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US Economy Adds 943,000 Opportunities for Workers to Be Exploited by Employers

WASHINGTON — The US economy showed signs of rebounding after it added 943,000 new opportunities for workers to be exploited by employers in July, according to data reported by the Labor Department today.

“Exploiting workers is sometimes more difficult in summer, so it’s great to see such bullish numbers in July,” said Jonathan Hare, an economist at New York University. “Since capitalism beat back the scourge of COVID-19 we are now seeing workers spending long, grueling hours indoors through the hottest months of the year, quite possibly without air conditioning, often on their feet for hours without a break. If we’re lucky, we might even see some of these employees develop symptoms of seasonal depression, because while CEOs and board members will be vacationing with their families this August, many workers will likely be stuck indoors all day long without access to natural sunlight.”

Workers across the country have noted the increased opportunities to potentially contract COVID-19 at their place of work.

“I’ve mostly been home with my family this past year, so the odds of getting sick seemed pretty low,” said Harry Conley, a former sales representative who lost his job in the spring of last year. “In my recent job search, I’ve noticed lots of ads saying they’ll be moving to in-person work soon, so now I’ll be able to put my wife and kids in danger, too, just as the numbers of the Delta variant continue to rise. My kids are too young to get vaccinated, and my wife has asthma so it’s good to know that there are still lots of chances for my boss to put my family at risk to justify the cost of some commercial real estate they’re renting downtown.”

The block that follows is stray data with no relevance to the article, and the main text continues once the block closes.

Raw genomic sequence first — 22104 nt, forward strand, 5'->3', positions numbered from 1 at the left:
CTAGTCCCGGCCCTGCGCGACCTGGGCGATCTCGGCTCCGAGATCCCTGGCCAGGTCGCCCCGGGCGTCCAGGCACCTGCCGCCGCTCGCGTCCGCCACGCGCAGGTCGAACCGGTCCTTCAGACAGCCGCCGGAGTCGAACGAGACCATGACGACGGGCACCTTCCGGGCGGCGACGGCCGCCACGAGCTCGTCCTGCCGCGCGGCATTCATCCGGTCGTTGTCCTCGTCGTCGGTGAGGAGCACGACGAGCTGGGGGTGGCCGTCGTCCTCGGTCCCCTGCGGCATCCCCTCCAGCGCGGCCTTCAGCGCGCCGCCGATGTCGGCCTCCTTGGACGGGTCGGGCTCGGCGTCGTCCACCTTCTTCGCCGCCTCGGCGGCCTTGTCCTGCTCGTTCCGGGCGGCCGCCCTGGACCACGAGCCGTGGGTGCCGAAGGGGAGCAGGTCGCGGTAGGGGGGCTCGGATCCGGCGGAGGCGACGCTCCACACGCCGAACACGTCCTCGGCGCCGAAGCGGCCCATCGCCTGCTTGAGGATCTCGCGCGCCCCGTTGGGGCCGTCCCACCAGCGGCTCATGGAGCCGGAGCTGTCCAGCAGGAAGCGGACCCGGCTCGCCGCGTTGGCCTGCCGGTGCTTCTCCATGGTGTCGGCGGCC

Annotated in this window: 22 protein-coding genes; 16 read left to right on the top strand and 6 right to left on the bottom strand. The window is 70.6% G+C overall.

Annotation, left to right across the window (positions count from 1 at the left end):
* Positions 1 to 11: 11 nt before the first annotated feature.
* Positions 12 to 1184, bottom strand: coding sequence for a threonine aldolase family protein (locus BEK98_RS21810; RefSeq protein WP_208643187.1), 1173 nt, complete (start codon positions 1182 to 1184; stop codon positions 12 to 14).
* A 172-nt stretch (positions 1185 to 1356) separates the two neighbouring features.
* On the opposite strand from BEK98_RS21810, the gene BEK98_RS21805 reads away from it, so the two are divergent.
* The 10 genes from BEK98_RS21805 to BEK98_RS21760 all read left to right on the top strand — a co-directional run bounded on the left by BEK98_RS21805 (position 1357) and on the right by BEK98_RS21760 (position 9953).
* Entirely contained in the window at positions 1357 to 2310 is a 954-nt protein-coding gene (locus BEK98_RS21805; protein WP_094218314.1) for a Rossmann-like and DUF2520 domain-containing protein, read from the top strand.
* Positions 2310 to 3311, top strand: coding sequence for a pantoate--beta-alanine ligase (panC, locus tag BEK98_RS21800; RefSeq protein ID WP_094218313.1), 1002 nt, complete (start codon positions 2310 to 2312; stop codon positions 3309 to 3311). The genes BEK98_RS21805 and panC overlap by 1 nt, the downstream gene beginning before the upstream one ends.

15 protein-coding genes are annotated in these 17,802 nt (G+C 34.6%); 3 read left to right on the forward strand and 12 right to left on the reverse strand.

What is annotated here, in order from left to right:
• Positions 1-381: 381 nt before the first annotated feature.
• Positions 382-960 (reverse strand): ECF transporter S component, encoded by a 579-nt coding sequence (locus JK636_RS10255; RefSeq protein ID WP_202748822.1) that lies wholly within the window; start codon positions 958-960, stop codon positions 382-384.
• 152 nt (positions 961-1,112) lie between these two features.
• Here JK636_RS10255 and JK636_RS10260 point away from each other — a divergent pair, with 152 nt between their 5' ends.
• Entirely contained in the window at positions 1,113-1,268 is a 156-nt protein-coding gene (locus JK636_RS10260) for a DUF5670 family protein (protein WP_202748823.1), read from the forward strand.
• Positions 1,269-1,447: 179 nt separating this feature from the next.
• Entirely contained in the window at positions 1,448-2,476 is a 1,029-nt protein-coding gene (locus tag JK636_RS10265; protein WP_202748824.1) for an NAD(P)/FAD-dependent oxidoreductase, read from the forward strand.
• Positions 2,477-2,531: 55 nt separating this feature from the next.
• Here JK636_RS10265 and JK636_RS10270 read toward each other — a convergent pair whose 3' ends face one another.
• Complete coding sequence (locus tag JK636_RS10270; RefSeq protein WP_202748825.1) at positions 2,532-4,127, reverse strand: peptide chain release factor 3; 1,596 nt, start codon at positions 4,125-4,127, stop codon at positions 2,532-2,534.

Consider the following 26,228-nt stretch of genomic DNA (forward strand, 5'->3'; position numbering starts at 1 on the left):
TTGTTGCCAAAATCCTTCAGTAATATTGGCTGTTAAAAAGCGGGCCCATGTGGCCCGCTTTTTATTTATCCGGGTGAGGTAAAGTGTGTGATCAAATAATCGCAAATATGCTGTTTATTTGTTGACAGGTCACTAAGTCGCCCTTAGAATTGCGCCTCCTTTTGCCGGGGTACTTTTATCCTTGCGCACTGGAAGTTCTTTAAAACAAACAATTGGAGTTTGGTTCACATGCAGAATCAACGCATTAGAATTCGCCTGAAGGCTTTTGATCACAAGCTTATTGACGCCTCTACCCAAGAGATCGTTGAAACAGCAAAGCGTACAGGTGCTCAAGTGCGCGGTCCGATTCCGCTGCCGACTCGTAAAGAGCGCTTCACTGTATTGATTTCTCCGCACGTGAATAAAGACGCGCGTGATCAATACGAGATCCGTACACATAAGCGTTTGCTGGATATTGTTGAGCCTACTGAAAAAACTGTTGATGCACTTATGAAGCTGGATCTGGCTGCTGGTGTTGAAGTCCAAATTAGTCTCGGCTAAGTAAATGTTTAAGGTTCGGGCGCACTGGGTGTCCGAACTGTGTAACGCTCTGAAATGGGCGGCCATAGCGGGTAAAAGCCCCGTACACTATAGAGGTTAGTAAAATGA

Andy Jassy, the new CEO of Amazon, said industry leaders are thrilled for the opportunity to exploit at such a large-scale.

“At Amazon, we value growth and efficiency, so the opportunity for us to take advantage of so many workers is really valuable to us,” Jassy explained. “Smaller job numbers may have meant that we’d need to be more concerned about unionization efforts, or complaints about human rights abuses at our warehouses. But with numbers like these, we could probably have a few more people die on the job and rest assured that there would be thousands clamoring to replace them. And that makes our investors happy.”

At press time, Hare added that the new opportunities for exploitation would likely be accompanied by a cut to the social safety net and any advancements in consumer protections.